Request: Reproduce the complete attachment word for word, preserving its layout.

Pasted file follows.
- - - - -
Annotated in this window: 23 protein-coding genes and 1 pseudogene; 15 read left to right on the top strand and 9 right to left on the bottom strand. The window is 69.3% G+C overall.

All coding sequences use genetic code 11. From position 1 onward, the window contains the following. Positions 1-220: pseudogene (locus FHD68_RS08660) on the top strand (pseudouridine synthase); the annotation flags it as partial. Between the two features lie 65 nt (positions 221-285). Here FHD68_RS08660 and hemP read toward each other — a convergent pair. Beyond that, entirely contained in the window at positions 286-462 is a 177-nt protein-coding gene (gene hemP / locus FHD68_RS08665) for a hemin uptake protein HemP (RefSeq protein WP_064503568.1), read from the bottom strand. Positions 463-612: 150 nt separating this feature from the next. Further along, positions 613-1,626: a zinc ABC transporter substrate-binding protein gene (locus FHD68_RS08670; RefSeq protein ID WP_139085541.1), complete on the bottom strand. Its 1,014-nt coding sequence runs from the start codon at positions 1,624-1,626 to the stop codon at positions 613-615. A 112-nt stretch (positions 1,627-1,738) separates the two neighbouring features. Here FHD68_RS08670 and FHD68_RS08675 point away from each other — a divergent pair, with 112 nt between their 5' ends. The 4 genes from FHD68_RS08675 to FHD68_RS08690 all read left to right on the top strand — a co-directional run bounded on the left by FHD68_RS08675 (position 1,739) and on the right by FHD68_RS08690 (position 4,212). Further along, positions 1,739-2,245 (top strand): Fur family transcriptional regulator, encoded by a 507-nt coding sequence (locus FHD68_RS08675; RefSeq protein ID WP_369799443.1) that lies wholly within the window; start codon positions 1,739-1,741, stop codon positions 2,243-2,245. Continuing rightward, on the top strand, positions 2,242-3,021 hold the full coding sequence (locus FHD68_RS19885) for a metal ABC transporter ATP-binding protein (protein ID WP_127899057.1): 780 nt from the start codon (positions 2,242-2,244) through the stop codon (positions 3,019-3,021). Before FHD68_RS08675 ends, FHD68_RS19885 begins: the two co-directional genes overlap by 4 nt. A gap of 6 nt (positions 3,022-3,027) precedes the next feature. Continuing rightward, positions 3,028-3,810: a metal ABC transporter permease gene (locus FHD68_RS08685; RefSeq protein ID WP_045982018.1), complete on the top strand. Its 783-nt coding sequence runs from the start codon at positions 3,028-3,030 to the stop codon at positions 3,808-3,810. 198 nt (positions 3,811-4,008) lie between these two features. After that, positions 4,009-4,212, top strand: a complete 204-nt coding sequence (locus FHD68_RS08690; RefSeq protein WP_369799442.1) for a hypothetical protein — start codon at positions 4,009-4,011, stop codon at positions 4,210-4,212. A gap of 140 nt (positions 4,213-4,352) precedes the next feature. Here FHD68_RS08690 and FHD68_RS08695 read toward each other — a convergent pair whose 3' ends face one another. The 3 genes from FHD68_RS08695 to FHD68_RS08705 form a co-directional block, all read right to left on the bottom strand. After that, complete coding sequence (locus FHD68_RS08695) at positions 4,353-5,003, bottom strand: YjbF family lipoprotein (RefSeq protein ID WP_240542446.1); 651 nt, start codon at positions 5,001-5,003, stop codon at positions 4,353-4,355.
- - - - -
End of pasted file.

Annotated in this window: 23 protein-coding genes and 1 pseudogene; 15 read left to right on the top strand and 9 right to left on the bottom strand. The window is 69.3% G+C overall.

All coding sequences use genetic code 11. From position 1 onward, the window contains the following. Positions 1-220: pseudogene (locus FHD68_RS08660) on the top strand (pseudouridine synthase); the annotation flags it as partial. Between the two features lie 65 nt (positions 221-285). Here FHD68_RS08660 and hemP read toward each other — a convergent pair. Beyond that, entirely contained in the window at positions 286-462 is a 177-nt protein-coding gene (gene hemP / locus FHD68_RS08665) for a hemin uptake protein HemP (RefSeq protein WP_064503568.1), read from the bottom strand. Positions 463-612: 150 nt separating this feature from the next. Further along, positions 613-1,626: a zinc ABC transporter substrate-binding protein gene (locus FHD68_RS08670; RefSeq protein ID WP_139085541.1), complete on the bottom strand. Its 1,014-nt coding sequence runs from the start codon at positions 1,624-1,626 to the stop codon at positions 613-615. A 112-nt stretch (positions 1,627-1,738) separates the two neighbouring features. Here FHD68_RS08670 and FHD68_RS08675 point away from each other — a divergent pair, with 112 nt between their 5' ends. The 4 genes from FHD68_RS08675 to FHD68_RS08690 all read left to right on the top strand — a co-directional run bounded on the left by FHD68_RS08675 (position 1,739) and on the right by FHD68_RS08690 (position 4,212). Further along, positions 1,739-2,245 (top strand): Fur family transcriptional regulator, encoded by a 507-nt coding sequence (locus FHD68_RS08675; RefSeq protein ID WP_369799443.1) that lies wholly within the window; start codon positions 1,739-1,741, stop codon positions 2,243-2,245. Continuing rightward, on the top strand, positions 2,242-3,021 hold the full coding sequence (locus FHD68_RS19885) for a metal ABC transporter ATP-binding protein (protein ID WP_127899057.1): 780 nt from the start codon (positions 2,242-2,244) through the stop codon (positions 3,019-3,021). Before FHD68_RS08675 ends, FHD68_RS19885 begins: the two co-directional genes overlap by 4 nt. A gap of 6 nt (positions 3,022-3,027) precedes the next feature. Continuing rightward, positions 3,028-3,810: a metal ABC transporter permease gene (locus FHD68_RS08685; RefSeq protein ID WP_045982018.1), complete on the top strand. Its 783-nt coding sequence runs from the start codon at positions 3,028-3,030 to the stop codon at positions 3,808-3,810. 198 nt (positions 3,811-4,008) lie between these two features. After that, positions 4,009-4,212, top strand: a complete 204-nt coding sequence (locus FHD68_RS08690; RefSeq protein WP_369799442.1) for a hypothetical protein — start codon at positions 4,009-4,011, stop codon at positions 4,210-4,212. A gap of 140 nt (positions 4,213-4,352) precedes the next feature. Here FHD68_RS08690 and FHD68_RS08695 read toward each other — a convergent pair whose 3' ends face one another. The 3 genes from FHD68_RS08695 to FHD68_RS08705 form a co-directional block, all read right to left on the bottom strand. After that, complete coding sequence (locus FHD68_RS08695) at positions 4,353-5,003, bottom strand: YjbF family lipoprotein (RefSeq protein ID WP_240542446.1); 651 nt, start codon at positions 5,001-5,003, stop codon at positions 4,353-4,355.